Before the September 11 terrorist attacks 20 years ago, not many Americans knew about Osama Bin Laden and Al-Qaeda while the self-proclaimed Islamic State (IS) organisation had not yet emerged.
The great collapse of New York’s Twin Towers led to a dramatic shift in Americans' attitudes and concerns about safety and threats within the US.
Under pressure from public opinion after the terrorist attacks, the US Congress passed a series of new acts and laws, such as the Authorization for Use of Military Force (AUMF), which permits the President to carry out attacks on terrorist threats, and the Patriot Act, which gives more oversight to federal agencies to combat terrorism and protect national security.
In October 2001, President George W. Bush declared the war on terror in Afghanistan, which Washington accused of providing sanctuary for terrorist leader Osama Bin Laden. In March 2003, Washington expanded its military presence in the Middle East, attacked the terrorist organisation Al-Qaeda in Iraq, and plunged itself into a lengthy war involvement in Afghanistan.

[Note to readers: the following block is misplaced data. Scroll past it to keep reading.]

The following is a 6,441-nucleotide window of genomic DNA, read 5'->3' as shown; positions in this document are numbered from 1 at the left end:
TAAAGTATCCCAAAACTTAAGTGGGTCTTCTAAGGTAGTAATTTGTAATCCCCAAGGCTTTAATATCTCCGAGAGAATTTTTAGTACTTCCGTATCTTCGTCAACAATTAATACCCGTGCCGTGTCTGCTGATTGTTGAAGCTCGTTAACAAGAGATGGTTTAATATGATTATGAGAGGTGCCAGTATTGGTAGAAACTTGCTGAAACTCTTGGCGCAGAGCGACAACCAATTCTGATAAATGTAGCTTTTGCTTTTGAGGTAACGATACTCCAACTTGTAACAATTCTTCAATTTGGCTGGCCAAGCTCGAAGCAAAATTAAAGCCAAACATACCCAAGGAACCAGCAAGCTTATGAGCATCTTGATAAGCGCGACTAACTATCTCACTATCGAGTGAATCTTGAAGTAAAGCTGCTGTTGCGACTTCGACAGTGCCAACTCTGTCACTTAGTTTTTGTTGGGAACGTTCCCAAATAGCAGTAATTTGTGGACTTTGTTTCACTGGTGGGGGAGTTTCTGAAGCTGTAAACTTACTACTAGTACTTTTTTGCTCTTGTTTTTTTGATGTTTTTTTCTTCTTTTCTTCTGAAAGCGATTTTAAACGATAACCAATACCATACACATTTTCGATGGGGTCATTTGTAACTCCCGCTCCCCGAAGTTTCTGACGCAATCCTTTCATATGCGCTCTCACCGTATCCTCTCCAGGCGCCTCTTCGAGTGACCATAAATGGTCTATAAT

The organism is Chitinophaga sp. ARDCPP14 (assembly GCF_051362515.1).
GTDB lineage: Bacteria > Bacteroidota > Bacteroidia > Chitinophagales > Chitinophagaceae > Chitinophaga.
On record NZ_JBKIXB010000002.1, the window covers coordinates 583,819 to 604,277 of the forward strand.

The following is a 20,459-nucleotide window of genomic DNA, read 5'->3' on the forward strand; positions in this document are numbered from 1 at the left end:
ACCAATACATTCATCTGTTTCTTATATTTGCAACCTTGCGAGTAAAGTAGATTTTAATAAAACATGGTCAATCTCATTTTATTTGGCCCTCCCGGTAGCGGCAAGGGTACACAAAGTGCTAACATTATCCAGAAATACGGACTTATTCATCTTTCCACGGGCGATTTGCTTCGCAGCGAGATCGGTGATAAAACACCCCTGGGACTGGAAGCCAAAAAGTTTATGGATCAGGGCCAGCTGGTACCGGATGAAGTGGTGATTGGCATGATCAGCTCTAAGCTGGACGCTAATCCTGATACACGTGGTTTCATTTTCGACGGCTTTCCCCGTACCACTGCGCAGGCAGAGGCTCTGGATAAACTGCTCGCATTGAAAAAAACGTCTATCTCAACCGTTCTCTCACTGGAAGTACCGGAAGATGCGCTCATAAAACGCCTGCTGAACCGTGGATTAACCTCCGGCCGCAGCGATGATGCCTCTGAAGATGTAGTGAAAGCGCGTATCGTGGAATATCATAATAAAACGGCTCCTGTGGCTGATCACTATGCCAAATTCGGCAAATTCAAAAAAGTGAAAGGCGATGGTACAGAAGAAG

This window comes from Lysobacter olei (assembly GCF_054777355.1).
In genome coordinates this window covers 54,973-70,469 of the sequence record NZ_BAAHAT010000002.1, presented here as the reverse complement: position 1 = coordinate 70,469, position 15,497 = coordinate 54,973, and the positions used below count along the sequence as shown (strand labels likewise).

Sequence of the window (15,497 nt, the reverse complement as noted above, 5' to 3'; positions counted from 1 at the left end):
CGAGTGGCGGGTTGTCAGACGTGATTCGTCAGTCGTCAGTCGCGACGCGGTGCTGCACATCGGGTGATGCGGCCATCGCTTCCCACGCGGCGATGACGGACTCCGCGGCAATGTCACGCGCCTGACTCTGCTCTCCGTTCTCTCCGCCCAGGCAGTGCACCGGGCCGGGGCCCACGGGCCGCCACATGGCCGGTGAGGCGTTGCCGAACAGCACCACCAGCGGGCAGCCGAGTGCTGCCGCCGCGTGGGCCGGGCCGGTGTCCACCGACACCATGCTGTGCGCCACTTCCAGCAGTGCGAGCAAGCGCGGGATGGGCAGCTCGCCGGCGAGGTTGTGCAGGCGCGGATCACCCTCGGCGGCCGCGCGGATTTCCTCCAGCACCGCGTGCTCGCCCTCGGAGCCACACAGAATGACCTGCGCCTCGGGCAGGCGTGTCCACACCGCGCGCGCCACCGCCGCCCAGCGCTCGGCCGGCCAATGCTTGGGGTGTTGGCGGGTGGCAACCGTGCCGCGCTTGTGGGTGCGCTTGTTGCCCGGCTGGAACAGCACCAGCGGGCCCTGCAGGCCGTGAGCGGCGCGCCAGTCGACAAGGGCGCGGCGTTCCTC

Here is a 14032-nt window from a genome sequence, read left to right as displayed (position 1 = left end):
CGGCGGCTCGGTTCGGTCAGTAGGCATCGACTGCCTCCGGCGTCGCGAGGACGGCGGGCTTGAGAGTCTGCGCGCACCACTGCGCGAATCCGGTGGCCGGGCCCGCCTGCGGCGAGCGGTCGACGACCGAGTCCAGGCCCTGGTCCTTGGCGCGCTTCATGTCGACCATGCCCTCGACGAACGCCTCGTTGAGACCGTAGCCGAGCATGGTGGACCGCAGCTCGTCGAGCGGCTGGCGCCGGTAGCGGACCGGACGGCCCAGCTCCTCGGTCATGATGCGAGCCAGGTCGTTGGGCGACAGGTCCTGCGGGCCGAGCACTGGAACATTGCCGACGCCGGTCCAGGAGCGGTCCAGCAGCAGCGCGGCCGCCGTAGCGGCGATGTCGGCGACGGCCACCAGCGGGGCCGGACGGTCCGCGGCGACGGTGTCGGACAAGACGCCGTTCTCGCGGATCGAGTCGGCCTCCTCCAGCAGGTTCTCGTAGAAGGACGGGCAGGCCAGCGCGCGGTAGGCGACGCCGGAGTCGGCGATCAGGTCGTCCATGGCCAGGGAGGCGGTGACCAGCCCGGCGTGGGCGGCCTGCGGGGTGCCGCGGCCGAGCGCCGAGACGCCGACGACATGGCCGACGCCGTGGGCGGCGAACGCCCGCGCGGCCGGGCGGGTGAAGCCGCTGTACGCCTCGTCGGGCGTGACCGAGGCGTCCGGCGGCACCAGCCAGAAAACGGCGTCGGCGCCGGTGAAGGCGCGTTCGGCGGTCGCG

Over the past two decades, the US military has also expanded its anti-terrorism front throughout the regions, confronting many organisations, such as Hezbollah in Lebanon and Palestine, and IS in Syria, Libya and Iraq. Osama Bin Laden was killed in Pakistan in May 2011. But so far, the war on terror triggered by Washington in the anger of Americans after the September 11 has not yet stopped.
The 20-year war in Afghanistan has cost the US trillions of dollars and claimed the lives of thousands of soldiers. In a speech on August 31, President Biden announced the end of the war to focus resources on more prominent issues facing the US.
Although countering terrorism remains a top international security goal of the US, Washington no longer prioritises the use of military force, but will address terrorist threats around the world through its intelligence and communications network, its coordination with allies, and local partners.